After a huge move has not happened for a long time these option sellers will have made lots of easy money and will no doubt have reflected their "success" in their position sizing...=> ouch!

    The OTM option buyer (Taleb) on the other hand waits. He buys and buys and buys over time. He leaks money every day because of the option time decay. But every now and again he hits the jackpot. Difficult psychologically to lose money for perhaps months at a time but then suddenly make it all back and more in a few days/weeks.

    Either side can do well though as long they both wait for situations where OTM might genuinely be relatively cheap or just have to know when that is...


  7. syst



    Maybe the problem is that you have choosen wrong series or strike for OTM. You have to know that it is enough difficult to select right OTM fot trading.

    best regards
  8. ktm


    I agree with the drip-drip method of making money.

    I don't believe it is wise to attempt to make money from buying OTM options and I have heard of some making money like Taleb for a while. Of course, the selling of OTMs can be lucrative as well with the same consequences. IMO, you must match the transaction to the market and the relative movements that are occurring. In 98-00, huge swings were commonplace so buying OTMs were more profitable (relatively speaking) because the premiums often failed to reflect the potential movement. Today, the opposite is true and selling tends to be more profitable (more consistently) due to the lack of home runs to the upside.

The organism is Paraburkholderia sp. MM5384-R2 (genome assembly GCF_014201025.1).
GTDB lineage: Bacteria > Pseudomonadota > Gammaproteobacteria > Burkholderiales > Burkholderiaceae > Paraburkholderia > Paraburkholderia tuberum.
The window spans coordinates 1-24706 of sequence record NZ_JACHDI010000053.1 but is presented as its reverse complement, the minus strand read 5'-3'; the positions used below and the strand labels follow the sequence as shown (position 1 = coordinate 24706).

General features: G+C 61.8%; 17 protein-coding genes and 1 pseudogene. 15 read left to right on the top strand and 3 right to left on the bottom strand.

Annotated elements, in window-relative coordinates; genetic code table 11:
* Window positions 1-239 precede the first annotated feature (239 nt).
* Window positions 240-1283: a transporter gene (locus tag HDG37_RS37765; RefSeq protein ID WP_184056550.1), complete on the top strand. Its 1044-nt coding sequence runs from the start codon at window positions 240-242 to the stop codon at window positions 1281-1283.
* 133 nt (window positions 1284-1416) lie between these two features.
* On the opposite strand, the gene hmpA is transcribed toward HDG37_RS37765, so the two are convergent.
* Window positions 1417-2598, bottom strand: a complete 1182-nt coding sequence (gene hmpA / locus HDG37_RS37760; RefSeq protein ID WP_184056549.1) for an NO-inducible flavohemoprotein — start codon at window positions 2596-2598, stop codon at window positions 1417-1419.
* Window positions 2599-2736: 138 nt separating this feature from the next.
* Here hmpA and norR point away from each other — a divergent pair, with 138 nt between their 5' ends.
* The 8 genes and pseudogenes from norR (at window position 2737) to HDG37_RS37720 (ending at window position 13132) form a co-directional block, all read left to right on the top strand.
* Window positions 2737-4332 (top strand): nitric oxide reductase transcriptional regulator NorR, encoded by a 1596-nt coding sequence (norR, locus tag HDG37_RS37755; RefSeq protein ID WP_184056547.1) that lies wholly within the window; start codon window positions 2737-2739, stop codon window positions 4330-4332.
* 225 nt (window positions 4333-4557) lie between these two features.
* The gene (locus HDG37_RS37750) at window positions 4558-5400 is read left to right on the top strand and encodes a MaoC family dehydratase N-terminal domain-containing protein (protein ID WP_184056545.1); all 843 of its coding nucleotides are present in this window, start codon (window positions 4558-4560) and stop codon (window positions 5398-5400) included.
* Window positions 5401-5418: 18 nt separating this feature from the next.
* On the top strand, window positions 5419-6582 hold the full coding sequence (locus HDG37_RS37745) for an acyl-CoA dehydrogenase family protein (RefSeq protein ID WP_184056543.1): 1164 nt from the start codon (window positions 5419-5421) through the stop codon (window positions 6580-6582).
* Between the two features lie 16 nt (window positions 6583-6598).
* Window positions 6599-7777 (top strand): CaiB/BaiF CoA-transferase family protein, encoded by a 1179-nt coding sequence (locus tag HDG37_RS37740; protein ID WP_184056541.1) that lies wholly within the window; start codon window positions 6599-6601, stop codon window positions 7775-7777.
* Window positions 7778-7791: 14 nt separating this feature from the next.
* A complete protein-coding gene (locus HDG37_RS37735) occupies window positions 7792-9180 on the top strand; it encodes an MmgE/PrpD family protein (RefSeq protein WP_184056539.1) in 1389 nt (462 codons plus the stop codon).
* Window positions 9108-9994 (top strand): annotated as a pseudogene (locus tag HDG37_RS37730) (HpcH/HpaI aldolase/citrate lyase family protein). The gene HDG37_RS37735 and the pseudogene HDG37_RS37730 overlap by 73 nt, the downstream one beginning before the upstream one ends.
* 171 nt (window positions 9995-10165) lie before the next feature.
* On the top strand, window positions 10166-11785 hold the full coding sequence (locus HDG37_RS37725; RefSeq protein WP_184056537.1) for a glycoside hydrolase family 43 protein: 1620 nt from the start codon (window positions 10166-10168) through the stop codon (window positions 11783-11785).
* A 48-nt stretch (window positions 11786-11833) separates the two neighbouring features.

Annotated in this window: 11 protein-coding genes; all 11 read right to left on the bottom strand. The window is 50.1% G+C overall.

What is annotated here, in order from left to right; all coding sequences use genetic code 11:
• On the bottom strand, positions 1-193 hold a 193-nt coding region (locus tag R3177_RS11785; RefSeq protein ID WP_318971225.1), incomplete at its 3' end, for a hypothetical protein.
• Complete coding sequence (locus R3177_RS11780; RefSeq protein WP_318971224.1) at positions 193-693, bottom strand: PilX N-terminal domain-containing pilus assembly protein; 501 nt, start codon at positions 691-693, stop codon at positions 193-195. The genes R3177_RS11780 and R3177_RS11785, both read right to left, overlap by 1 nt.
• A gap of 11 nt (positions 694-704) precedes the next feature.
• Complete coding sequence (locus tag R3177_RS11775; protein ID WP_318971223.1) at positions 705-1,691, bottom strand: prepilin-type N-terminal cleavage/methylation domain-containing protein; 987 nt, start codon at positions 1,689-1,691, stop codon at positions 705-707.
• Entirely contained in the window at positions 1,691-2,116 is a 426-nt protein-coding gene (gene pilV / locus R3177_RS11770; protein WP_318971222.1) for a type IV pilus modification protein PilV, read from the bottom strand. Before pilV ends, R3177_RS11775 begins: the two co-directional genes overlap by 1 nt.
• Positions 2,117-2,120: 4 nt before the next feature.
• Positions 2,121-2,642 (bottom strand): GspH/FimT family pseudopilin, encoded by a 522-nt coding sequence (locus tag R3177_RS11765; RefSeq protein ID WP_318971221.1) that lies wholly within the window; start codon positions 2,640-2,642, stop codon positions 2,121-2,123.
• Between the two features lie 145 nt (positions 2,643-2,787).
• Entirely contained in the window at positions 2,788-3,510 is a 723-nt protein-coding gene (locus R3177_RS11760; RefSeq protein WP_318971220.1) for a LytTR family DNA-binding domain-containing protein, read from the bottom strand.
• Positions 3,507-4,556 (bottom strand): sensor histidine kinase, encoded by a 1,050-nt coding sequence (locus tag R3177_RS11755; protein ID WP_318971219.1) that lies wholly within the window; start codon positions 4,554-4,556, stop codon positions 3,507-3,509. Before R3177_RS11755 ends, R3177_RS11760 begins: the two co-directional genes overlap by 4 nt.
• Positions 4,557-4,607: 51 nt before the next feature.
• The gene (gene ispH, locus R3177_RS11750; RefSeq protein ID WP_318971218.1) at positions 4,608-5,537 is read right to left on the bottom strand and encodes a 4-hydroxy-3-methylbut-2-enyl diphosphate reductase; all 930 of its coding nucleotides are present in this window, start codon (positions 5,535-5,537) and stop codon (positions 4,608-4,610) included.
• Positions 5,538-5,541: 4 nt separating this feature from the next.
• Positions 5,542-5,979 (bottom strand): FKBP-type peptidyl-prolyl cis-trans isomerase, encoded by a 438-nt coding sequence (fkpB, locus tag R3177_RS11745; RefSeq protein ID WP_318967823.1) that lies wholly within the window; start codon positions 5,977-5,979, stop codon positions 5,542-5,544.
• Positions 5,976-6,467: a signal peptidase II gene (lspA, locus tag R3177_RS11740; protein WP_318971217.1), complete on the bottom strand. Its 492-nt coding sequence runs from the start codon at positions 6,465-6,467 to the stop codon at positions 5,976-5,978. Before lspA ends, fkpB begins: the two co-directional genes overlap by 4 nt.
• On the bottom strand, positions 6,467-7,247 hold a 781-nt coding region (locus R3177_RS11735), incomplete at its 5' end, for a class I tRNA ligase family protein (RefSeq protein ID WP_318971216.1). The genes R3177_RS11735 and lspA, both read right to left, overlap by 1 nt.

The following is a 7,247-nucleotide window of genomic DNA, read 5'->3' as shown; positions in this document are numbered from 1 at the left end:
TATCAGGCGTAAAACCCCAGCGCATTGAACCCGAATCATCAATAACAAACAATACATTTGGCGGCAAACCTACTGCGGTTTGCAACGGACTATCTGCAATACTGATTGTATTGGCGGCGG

9. I just posted this over at Wilmott. Those guys couldn't agree on an answer. I suspect that while their answers our likely more theoretically correct the good folks at elitetrader might be able to give me a bit more robust and useful.

    "I have been following this thread with great interest. I am an intraday futures trader who is usually more concerned with the tick by tick movements of the market than the lofty nuances of pricing theory but I have been wondering as of late how to transfer the option prices I see into probabilities or odds. I have a challenge for you folks seeing that there is some disagreement as to how to go about this. I would like to know what the market agrees upon as the odds of JPM falling to a price below $10 by December expiration. Here are the variables:

    S = 18.5
    X = 10
    T = 0.3333
    r = 2.00%
    V = 83.7%

    d1 = 1.5289
    d2 = 1.0459

    N(-d1) = 0.06313975
    N(-d2) = 0.14779857

    Put Value = 0.30

    I would imagine that the odds are relatively high seing that JPM has been getting some very negative press lately with the outlying chance of their total collapse appearing greater than normal.

    Please excuse my ignorance if any of this is glaringly incorrect. I am still learning and this looks like the place to do it."

    The big debate was if the probability was closer to N(-d1) or N(-d2) and how this was in relation to volatility smiles and risk neutral probabilities. Interesting stuff but not a directly applicable answer.
  10. Maverick74


    That's not true.
    #10     Sep 25, 2002